Eminence is taking a different path toward competency education than other districts I have visited, so for us to have a meaningful conversation, Berry and I first had to spend a bit of time unpacking the language of personalization, standards-based, competency-based, mastery, and proficiency, as they can easily become buzz words that lose their distinct meaning. Once we got ourselves comfortable with the language each of us was using, we had a tremendous conversation. Here are a few of the highlights.

Starting with Students: Berry explained that to launch their effort, they wanted to create a culture where staff listened to students and students had a sense of agency that they could shape the world around them. They organized focus groups of fifteen students and interviewed every student in the district, asking them to share what they didn’t like about school and what they wanted it to be. Based on the specific feedback they received—such as limited choice, no opportunity to feel really challenged, and lack of technology—the district made a number of changes: expanded electives, additional AP and honors courses, and laptops students could check out in the library.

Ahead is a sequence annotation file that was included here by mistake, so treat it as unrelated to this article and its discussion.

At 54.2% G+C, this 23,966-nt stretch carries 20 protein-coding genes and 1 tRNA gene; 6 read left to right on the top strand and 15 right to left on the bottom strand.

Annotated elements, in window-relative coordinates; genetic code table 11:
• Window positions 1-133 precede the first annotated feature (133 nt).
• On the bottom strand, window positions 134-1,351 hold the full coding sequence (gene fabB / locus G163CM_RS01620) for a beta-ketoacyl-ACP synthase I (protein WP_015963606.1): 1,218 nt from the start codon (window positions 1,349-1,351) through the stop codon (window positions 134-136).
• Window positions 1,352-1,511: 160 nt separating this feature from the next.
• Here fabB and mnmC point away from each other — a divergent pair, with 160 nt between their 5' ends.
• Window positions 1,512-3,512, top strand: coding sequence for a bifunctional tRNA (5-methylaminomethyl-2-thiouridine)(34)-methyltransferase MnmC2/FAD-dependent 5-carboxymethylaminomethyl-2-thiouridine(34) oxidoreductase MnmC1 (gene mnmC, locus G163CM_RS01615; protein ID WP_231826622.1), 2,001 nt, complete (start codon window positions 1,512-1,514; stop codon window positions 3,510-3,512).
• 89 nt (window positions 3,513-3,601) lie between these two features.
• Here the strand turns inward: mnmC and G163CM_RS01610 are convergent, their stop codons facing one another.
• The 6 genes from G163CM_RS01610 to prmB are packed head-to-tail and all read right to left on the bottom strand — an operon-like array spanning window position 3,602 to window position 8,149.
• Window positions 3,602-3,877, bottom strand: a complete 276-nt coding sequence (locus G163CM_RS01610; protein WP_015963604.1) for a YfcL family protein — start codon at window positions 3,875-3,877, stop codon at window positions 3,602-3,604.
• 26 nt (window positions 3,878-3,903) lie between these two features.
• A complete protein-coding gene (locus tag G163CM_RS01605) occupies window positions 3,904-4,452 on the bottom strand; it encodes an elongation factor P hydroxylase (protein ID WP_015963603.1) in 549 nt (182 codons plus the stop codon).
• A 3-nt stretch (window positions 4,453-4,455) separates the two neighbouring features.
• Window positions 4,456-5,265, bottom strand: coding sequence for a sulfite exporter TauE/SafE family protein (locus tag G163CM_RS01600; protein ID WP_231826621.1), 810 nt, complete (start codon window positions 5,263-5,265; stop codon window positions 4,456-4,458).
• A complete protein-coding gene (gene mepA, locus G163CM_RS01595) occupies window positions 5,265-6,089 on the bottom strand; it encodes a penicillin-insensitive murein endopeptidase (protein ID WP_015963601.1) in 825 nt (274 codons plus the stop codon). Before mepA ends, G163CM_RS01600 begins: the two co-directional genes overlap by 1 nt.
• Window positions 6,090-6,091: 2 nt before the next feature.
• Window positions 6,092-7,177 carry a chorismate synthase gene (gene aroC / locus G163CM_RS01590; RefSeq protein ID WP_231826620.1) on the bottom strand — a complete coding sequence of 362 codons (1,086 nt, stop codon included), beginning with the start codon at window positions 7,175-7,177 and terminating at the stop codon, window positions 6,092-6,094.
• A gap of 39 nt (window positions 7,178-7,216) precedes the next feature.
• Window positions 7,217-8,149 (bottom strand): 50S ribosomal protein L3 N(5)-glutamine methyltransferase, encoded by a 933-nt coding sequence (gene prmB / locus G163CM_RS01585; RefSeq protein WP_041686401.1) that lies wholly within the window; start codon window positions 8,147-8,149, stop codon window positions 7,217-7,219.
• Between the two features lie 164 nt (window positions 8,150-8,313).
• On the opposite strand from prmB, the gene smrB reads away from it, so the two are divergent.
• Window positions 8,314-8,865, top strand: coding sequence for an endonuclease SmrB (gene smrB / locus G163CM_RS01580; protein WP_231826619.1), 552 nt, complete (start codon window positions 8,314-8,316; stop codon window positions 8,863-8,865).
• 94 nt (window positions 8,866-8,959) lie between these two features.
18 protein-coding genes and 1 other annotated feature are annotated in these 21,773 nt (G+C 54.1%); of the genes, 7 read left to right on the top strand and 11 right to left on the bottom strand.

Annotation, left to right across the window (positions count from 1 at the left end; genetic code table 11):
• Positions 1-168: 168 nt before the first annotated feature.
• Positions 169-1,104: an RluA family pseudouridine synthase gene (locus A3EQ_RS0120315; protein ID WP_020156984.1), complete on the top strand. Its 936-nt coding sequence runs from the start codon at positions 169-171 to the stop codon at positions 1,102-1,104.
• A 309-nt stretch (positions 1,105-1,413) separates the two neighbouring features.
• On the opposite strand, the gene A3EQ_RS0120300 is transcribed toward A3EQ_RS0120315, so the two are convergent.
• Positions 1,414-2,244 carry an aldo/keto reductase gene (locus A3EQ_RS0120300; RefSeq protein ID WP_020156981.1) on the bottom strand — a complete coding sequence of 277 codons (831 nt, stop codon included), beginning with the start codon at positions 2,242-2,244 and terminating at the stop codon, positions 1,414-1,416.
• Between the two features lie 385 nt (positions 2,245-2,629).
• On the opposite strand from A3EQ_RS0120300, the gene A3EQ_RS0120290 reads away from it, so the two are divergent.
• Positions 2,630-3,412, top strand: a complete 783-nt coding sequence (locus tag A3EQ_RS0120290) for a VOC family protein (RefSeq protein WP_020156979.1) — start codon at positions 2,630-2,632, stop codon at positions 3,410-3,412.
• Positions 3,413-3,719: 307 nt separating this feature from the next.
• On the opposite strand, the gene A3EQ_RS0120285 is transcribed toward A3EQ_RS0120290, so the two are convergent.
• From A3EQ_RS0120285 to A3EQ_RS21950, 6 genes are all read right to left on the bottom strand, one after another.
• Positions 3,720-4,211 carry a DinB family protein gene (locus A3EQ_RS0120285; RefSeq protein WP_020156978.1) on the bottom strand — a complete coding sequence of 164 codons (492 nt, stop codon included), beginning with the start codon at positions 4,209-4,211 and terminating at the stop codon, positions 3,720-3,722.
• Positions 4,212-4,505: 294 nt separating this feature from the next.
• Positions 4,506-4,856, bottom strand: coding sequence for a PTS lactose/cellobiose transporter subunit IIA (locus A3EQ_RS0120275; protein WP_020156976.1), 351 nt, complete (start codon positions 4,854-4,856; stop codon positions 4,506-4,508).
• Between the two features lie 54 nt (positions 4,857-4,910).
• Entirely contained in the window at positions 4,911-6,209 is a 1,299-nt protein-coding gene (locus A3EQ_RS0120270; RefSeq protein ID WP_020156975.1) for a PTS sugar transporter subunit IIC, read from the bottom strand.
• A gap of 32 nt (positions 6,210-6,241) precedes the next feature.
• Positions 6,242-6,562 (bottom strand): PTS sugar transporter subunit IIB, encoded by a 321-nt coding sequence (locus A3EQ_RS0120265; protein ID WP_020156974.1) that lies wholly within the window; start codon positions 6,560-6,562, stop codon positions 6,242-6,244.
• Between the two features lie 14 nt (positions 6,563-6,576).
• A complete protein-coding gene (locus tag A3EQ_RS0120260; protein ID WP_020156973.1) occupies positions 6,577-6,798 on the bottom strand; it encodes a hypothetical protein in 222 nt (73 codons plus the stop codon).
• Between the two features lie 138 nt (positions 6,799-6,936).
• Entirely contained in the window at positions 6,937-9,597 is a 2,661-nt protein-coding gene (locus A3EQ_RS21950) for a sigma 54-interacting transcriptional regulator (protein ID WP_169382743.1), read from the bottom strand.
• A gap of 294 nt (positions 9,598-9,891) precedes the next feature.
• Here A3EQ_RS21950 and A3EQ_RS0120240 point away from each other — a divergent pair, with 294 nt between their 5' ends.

Berry identified two important lessons learned through this process. First, student agency isn’t just about listening to students. After students realized they were being given a voice, they brought out every complaint, expecting the adults in the system to fix it. Thus they jumped from empowerment to entitlement. Eminence took a step back and set the expectation that everyone is part of the solution. Students could still bring forth problems, but they also had to bring ideas for how to solve them. (more…)

Can MOOCs Become System-Builders?

July 1, 2015 by
From Atlantic Article

Image from The Atlantic Website

Something really special happens in the second or third year of implementation in schools that are applying competency education with the spirit of learning and the spirit of empowerment – educators develop a deep sense of urgency to improve their skills so they are in a better position to help students learn.